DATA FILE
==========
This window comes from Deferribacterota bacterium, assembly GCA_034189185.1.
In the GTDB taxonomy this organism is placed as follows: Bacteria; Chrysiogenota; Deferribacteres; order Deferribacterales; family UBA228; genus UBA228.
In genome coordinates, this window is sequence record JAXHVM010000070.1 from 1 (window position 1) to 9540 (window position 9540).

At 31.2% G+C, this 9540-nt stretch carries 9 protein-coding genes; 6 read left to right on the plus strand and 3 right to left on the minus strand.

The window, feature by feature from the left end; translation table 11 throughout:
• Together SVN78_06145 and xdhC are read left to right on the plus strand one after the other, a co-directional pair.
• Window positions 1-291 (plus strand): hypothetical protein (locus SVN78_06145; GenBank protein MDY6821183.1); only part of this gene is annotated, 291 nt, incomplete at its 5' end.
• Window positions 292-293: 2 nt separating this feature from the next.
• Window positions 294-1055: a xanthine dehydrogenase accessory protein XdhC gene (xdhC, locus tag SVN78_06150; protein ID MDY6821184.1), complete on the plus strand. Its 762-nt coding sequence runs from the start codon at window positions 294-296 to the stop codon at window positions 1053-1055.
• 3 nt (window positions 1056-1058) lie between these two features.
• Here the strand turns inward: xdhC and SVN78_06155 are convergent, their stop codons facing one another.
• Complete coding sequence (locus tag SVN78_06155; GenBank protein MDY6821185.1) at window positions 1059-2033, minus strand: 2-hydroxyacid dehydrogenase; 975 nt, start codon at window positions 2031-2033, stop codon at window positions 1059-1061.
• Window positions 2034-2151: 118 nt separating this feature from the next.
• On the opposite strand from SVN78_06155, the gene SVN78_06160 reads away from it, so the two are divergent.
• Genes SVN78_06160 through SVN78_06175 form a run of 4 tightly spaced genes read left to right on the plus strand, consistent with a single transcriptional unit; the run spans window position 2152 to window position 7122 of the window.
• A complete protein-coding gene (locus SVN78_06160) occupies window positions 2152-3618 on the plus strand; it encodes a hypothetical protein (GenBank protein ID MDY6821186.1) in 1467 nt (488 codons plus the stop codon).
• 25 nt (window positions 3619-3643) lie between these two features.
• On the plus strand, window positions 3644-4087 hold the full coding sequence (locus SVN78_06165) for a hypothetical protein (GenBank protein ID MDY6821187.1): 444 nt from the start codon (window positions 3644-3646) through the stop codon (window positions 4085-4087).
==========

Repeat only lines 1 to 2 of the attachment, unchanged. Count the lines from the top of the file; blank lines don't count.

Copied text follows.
This window comes from Deferribacterota bacterium, assembly GCA_034189185.1.
In the GTDB taxonomy this organism is placed as follows: Bacteria; Chrysiogenota; Deferribacteres; order Deferribacterales; family UBA228; genus UBA228.